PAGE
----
Blue Man Group


James Cameron's Avatar, which features revolutionary advances in character animation and 3D filmmaking, is a movie built to awe, to wonder, to stir great emotion, to make you feel as if you just haven't lived until you've seen two ten-foot tall warrior Smurfs making out in an alien jungle that looks like it was dreamed up by Rainbow Bright and a team of acid-tripping glowworms. (And just in case you're wondering: Yes, the two digital blue lovers do eventually get it on, but that occurs mostly off screen. Perhaps there are some things that Hollywood's most lifelike 3D was simply not meant to show.) 

From a technical standpoint, the movie's a genuine wonder. Arguably for the first time since filmmakers began outfitting viewers cheap glasses and claiming that a moviemaking revolution had arrived, the 3D presentation isn't a gimmick. The movie's expensively pixellated world has depth as never before; bathed in a vast array of hazy blues, it's like a living, breathing manifestation of an Eiffel 65 song. And the Na'vi, the movie's marble-skinned alien natives, are easily the most convincing humanoids ever to leap forth from a Hollywood effects house's CGI server-farm — that is, at least in terms of the way they look and move. The realism stops, however, every time they open their mouths and reveal themselves to be crude, one-dimensional native stereotypes: instinctive and animalistic purveyors of cheap mysticism and nature worship.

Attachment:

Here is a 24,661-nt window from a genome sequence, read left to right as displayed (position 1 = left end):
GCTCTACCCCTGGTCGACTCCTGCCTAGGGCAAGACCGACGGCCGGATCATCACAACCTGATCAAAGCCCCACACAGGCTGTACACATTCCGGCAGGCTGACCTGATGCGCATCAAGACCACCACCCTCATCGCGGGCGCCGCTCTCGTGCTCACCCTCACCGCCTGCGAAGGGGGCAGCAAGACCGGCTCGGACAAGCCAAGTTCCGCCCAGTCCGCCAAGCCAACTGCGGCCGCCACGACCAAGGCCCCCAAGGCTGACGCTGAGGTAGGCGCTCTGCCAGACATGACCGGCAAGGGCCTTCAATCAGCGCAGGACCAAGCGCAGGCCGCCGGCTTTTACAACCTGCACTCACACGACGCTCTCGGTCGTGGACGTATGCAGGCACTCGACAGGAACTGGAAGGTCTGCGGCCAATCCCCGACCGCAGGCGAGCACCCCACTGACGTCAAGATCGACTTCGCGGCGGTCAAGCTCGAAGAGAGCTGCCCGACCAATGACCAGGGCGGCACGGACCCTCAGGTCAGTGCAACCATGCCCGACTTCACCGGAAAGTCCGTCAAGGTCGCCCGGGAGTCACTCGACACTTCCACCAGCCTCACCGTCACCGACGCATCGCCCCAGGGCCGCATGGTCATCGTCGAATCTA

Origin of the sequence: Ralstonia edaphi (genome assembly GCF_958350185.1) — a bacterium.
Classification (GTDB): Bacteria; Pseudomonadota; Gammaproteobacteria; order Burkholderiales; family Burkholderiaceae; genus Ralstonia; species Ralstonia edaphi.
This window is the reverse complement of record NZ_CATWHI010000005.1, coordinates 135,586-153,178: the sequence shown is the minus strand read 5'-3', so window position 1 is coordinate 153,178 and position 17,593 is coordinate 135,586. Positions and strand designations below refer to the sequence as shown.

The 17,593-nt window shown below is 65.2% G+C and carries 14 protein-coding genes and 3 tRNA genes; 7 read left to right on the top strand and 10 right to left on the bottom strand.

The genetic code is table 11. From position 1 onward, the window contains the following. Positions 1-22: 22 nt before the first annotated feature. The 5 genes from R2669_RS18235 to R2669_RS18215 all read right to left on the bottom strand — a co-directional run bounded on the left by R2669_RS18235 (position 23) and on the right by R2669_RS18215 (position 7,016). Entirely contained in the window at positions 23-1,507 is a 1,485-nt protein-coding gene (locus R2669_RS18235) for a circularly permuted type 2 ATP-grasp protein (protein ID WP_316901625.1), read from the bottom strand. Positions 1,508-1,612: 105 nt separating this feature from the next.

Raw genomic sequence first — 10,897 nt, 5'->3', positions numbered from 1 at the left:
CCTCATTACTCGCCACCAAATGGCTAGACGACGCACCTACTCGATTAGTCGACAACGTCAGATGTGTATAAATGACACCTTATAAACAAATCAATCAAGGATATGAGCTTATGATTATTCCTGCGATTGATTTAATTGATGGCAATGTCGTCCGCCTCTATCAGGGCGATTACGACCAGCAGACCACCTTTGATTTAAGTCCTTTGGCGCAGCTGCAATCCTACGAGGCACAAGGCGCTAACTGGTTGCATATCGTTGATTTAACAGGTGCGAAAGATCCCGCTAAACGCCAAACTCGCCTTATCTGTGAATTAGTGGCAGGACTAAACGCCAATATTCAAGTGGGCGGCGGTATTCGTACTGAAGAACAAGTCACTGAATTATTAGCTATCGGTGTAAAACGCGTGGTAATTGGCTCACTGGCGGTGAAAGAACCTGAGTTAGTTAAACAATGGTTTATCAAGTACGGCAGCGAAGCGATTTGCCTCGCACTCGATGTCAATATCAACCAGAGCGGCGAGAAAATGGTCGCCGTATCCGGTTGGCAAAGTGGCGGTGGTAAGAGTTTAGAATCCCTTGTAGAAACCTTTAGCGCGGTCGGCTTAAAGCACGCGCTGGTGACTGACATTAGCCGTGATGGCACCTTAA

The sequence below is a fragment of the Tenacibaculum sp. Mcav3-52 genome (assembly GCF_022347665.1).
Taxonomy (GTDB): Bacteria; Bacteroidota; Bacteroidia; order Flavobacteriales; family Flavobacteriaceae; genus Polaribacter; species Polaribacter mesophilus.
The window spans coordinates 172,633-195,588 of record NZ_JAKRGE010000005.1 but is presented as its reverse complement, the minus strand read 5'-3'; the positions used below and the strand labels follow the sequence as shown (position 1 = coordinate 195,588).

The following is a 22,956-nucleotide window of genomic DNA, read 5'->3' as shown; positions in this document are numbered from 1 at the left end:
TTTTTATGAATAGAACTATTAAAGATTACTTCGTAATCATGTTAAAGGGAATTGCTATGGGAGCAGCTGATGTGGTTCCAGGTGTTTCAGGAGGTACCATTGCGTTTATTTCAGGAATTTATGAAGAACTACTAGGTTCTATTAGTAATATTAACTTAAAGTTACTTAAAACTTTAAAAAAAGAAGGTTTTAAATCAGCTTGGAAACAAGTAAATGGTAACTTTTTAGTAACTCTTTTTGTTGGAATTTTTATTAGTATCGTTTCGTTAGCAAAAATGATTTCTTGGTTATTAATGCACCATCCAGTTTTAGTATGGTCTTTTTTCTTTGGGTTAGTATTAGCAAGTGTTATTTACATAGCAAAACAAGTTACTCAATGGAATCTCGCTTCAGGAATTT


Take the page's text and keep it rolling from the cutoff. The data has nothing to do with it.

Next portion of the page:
So despite its genuinely impressive technical innovations, Avatar isn't much a movie: Instead, Cameron's cooked up a derivative, overlong pastiche of anti-corporate clichés and quasi-mystical eco-nonsense. It's not that the film's politics make it bad, it's that even if you agree, the nearly three-hour onslaught of simplistic moralizing leaves no room for interesting twists or ambiguity in the story or characters: corporations are bad, scientists are good, natives are pure, harmony with nature is the ultimate ideal — the only suspense comes from wondering what movie Cameron will rip off next. The go-to comparison so far is Dances With Wolves meets Ferngully, and that's just about right. But Cameron rips himself off considerably as well: There are gruff marines are straight out of Aliens, stubborn science-types pulled from The Abyss, and a love-across-the-boundaries romance that echoes Titanic — only this time, it's across species rather than ship decks. 

Last week, Jeffrey Wells called Avatar "the most flamboyant, costliest, grandest left-liberal super-movie anyone's ever seen," and that's true as far as it goes — but he forgot a word. It's also one of the stupidest major movies in recently memory, blithely peddling a message that its entire production process actually undermines. That Avatar's melodramatic attacks on corporate interests and its defense of simple, natural living come packaged as one of the most expensive, and probably the most technically advanced, corporate films in history would seem to indicate that only quality bigger than the movie's stupidity is its head-in-the-clouds hypocrisy. Cameron's made a movie that he intends to be epic and awesome, but the only thing that's awesome here is his total lack of self-awareness.